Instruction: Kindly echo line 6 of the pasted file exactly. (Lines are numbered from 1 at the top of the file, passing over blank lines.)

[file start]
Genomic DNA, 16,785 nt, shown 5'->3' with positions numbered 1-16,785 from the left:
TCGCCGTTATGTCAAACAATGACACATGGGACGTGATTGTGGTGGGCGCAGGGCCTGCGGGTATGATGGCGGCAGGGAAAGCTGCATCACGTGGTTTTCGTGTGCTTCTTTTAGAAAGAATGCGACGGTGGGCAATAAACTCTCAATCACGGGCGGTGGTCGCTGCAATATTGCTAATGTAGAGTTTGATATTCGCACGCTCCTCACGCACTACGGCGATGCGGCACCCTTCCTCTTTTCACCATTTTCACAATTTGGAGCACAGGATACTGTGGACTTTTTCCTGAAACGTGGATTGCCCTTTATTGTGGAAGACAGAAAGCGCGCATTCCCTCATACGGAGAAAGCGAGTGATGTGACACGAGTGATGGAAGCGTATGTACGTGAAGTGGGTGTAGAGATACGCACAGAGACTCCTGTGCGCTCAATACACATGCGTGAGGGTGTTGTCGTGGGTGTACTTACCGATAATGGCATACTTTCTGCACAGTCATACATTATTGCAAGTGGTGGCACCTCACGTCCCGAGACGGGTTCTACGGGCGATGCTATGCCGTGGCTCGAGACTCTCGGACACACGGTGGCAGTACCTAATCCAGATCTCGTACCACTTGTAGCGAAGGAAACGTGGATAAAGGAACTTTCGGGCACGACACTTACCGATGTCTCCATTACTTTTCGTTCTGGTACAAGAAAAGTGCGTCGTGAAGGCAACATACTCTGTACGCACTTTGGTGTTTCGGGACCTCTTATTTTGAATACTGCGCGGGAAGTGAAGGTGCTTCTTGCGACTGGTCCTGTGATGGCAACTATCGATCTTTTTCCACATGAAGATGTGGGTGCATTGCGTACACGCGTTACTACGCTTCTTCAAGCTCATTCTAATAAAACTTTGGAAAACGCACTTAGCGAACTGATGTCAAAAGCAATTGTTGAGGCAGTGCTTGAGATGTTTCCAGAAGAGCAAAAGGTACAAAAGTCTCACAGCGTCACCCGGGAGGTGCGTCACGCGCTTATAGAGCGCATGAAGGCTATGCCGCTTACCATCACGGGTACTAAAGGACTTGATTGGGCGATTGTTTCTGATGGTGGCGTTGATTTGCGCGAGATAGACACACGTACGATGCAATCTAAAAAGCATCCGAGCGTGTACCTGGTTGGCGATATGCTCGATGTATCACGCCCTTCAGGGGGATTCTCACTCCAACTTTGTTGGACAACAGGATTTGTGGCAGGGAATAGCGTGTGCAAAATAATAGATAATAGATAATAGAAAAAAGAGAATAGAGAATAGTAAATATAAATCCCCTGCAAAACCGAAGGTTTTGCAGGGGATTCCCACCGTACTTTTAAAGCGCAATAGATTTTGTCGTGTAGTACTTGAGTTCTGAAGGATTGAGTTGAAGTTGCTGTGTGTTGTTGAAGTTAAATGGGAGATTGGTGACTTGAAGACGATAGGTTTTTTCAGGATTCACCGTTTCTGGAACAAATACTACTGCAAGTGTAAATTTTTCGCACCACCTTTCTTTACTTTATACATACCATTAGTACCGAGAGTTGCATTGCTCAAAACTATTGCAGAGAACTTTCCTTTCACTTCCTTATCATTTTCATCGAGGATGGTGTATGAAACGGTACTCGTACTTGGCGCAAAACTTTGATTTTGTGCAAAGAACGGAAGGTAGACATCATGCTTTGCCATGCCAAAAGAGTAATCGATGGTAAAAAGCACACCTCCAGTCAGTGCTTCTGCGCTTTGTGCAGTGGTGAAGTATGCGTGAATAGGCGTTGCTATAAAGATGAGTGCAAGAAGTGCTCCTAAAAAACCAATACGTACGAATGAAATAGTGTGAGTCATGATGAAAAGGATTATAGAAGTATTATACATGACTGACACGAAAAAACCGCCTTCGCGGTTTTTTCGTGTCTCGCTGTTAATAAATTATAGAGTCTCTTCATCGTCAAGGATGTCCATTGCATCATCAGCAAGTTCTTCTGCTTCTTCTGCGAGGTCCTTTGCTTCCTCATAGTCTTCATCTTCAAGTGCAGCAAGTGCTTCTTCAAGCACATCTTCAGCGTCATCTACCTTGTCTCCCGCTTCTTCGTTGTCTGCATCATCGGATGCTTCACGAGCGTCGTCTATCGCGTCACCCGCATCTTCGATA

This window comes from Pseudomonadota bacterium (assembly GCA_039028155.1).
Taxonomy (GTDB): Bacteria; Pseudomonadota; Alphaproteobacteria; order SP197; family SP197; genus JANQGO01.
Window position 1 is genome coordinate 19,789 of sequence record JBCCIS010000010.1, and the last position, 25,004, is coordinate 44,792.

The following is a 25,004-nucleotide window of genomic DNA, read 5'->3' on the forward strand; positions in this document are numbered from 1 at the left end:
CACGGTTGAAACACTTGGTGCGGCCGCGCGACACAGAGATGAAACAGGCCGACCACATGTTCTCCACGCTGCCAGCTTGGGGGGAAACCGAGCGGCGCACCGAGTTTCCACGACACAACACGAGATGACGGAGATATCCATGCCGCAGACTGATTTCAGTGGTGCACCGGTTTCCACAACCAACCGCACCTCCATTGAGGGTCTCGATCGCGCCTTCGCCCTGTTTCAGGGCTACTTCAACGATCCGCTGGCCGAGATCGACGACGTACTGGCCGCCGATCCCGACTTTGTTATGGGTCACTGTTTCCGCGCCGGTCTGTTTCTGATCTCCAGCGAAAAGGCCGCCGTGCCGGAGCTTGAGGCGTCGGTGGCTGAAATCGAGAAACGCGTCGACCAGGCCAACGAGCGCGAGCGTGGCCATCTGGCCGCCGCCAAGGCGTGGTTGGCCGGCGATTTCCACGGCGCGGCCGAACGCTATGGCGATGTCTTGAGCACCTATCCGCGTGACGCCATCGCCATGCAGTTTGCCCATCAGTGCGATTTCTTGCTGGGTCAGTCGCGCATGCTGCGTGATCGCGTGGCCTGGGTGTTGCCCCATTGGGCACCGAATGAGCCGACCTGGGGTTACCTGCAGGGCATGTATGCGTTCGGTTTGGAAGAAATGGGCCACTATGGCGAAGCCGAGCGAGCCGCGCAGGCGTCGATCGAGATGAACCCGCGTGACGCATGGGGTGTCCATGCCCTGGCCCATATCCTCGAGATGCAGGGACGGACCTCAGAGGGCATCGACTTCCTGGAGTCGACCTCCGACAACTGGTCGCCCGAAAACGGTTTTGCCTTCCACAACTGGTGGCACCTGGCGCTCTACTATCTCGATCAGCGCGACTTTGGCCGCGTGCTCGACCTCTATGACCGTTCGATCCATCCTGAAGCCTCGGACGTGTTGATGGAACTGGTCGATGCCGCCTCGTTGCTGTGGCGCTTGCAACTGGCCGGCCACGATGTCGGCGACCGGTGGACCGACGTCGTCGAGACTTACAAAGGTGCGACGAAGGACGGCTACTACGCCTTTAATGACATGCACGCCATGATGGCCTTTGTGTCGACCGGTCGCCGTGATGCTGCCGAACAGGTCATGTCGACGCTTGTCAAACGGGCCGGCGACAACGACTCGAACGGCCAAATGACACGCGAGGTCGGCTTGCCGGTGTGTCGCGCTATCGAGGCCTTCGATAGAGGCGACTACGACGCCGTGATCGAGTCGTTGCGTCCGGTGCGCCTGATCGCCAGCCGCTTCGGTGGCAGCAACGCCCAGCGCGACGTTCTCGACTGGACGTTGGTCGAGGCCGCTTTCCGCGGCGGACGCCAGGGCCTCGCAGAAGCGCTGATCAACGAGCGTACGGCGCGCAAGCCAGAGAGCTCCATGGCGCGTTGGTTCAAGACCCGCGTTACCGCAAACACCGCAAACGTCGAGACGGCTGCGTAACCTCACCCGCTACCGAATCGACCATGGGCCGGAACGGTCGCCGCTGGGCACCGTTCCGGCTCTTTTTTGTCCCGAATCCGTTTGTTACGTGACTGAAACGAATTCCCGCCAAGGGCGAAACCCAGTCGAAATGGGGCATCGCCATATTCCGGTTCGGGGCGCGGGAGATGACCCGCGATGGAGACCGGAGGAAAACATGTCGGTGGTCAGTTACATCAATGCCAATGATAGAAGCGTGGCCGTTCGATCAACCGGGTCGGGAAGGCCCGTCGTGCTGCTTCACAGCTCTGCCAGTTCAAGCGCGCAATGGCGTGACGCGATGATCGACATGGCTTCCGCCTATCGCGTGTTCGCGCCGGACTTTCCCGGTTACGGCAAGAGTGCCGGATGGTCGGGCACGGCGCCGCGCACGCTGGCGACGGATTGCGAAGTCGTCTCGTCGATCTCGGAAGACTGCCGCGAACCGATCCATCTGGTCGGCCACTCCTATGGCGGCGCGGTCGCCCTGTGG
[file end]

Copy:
The following is a 25,004-nucleotide window of genomic DNA, read 5'->3' on the forward strand; positions in this document are numbered from 1 at the left end: